BENSOZIA/ OBSERVATIONS

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Featured Essay

Men, Women, and the People who have Ridiculous Ideas About Them

John Bedell

Here's a line to ponder for a minute, inserted by an alleged intellectual named Emily Eakin into a NY Times review of a book on women in contemporary America:

Never mind the plethora of evidence -- from women's magazines to fashion trends to labor statistics to, yes, Hollywood movies -- suggesting that, as they always have, the differences between men and women outweigh the similarities.
Men and women are more different, like, compared to what?  Baboons?  Rhinos?  Don't both sexes have two feet, two hands, two eyes, and one belly button?  Do the very minor differences in the ways men and women talk to each other "outweigh" the extremely peculiar fact that we converse at all?  Is it more interesting that men and women read different magazines, or that only humans, of all the million-odd species of animals, can read anything?  What could it possibly mean to say that men and women are more different than they are alike?

OK, so maybe this is a throwaway line that I'm taking way too seriously.  But Ms. Eakin's little slip of the pen is a symptom of the generally sloppy thinking that pervades our whole discourse about sex.  The way some people talk, you'd think men and women belonged to different species.  I vividly remember a conversation I had in college with a lesbian who lectured me for ten minutes on the impossibility of real communication between men and women and the beauty of the lesbian world, in which everybody understands everybody else.  Then she said, "Of course, my best friend is a straight guy, but...."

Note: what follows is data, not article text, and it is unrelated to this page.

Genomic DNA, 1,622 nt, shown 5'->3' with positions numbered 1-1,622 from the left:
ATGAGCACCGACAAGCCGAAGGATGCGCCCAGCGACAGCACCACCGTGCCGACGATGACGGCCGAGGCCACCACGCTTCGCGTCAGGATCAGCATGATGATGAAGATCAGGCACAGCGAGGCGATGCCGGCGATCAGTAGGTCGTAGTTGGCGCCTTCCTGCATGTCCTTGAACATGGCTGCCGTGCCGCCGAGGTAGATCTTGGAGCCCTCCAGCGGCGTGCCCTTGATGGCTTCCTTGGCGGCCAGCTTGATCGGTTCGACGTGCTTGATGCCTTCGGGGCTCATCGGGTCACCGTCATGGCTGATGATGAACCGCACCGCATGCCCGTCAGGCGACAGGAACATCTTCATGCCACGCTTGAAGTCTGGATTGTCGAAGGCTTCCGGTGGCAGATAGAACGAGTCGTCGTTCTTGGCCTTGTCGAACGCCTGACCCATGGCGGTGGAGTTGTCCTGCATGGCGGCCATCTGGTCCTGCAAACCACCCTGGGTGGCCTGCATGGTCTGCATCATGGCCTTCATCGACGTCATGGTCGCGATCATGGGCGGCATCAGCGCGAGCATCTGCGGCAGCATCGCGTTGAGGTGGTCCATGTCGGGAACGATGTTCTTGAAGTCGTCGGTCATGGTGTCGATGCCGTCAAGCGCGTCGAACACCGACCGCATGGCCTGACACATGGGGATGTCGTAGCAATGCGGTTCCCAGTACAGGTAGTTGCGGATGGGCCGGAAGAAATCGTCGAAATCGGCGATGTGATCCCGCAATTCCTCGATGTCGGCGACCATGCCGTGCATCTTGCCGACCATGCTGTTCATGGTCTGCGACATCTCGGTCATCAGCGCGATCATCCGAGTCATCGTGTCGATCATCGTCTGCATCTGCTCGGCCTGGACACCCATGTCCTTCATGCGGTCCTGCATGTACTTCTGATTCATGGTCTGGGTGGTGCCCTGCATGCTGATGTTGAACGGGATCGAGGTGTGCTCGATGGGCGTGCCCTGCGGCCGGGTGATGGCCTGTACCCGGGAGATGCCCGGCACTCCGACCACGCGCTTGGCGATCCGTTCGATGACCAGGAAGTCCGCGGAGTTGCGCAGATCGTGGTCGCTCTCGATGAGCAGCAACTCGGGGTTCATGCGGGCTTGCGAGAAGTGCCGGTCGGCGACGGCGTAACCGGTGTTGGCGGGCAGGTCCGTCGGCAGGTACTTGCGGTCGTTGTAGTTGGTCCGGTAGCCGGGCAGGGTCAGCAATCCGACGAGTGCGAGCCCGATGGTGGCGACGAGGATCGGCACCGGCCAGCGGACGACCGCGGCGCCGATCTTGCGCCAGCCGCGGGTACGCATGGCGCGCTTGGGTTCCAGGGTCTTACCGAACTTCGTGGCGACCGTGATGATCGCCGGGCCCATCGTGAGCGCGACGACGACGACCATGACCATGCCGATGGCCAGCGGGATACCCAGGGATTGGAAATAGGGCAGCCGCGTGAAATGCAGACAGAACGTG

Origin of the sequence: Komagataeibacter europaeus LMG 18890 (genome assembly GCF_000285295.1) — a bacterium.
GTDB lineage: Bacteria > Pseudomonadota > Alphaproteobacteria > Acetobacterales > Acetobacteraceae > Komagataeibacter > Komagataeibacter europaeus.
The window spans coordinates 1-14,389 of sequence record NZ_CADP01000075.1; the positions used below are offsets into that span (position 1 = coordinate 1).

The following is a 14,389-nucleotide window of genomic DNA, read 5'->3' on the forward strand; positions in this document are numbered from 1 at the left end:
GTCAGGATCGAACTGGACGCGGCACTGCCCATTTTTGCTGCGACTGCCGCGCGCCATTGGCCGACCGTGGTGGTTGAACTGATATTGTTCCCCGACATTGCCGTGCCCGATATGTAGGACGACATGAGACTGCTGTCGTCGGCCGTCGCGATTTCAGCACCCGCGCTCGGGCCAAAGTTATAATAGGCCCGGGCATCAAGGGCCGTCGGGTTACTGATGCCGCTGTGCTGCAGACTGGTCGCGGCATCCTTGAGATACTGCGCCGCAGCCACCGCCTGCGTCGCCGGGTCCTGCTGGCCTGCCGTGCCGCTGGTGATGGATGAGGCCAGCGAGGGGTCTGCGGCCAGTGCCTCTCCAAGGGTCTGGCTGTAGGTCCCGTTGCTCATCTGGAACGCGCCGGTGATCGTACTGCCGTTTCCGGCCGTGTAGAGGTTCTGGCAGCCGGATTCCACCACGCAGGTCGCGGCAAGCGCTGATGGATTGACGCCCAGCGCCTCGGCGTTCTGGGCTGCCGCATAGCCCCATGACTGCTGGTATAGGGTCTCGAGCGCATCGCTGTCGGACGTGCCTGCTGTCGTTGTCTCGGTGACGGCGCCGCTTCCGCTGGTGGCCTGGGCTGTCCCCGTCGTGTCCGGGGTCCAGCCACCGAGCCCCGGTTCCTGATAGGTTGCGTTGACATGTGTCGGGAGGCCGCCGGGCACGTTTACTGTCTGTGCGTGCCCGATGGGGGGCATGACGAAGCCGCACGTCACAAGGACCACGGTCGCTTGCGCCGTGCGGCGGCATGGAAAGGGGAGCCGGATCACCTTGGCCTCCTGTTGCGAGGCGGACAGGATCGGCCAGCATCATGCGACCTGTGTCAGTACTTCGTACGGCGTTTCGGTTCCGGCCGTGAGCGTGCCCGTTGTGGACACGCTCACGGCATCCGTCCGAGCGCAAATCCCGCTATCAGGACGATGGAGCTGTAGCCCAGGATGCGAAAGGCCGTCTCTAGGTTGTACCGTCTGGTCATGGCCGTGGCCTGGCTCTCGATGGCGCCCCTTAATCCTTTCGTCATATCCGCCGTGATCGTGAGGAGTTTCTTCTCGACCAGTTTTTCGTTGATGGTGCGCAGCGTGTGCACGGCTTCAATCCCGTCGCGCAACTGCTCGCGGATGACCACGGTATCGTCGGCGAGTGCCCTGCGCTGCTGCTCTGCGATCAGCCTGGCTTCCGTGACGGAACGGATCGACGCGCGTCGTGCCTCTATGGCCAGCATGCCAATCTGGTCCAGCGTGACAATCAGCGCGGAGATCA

But, nothing.  My best friend is a woman, my wife, and my own marriage is the lens through which I view all this crap on how different men and women are.  Sure, my wife and I are different.  I am different from all the men in the world, too, and to my way of thinking I have much more in common with my wife than with almost any man.   So she is always saying "I don't have anything to wear" and I have never said this; but like almost all humans we both suffer anxiety about how we seem to others.  Is the contemporary American woman's focus on clothing more important than the underlying anxiety? 

I think almost all the alleged differences between men and women are of this variety:  different expressions of the same underlying emotions.  I have often remarked on the power of traditional gender roles among my friends who have had children.  I have watched again and again as the women have pulled back from their careers to focus on their little ones, while the men work even harder to pay the mortgage on that house in the good school district.  As different as these two behaviors are on the surface, they are, I think, expressions of the same set of emotions and desires:  a focus on home and family, a desire to behave as adult men and women, a realization that adulthood mean fulfilling obligations rather than chasing dreams.  I strongly suspect that more men go to work and more women stay home for reasons that are genetic as much as cultural, but I find the common path into maturity much more interesting than its different expressions.  Even though I have become something of a careerist and my wife works part time from home so she can mind our brood, the experience of having children has brought us closer together, not divided us.

In my experience there is nothing about being male or female that really interferes with our understanding each other.  Laugh at all the jokes if you want, but never give up on communication with the other sex, or friendship, or love. 

April 1, 2001

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From the 
Commonplace Book

"There is nothing so stupid that some philosopher has not said it."

--Seneca
 

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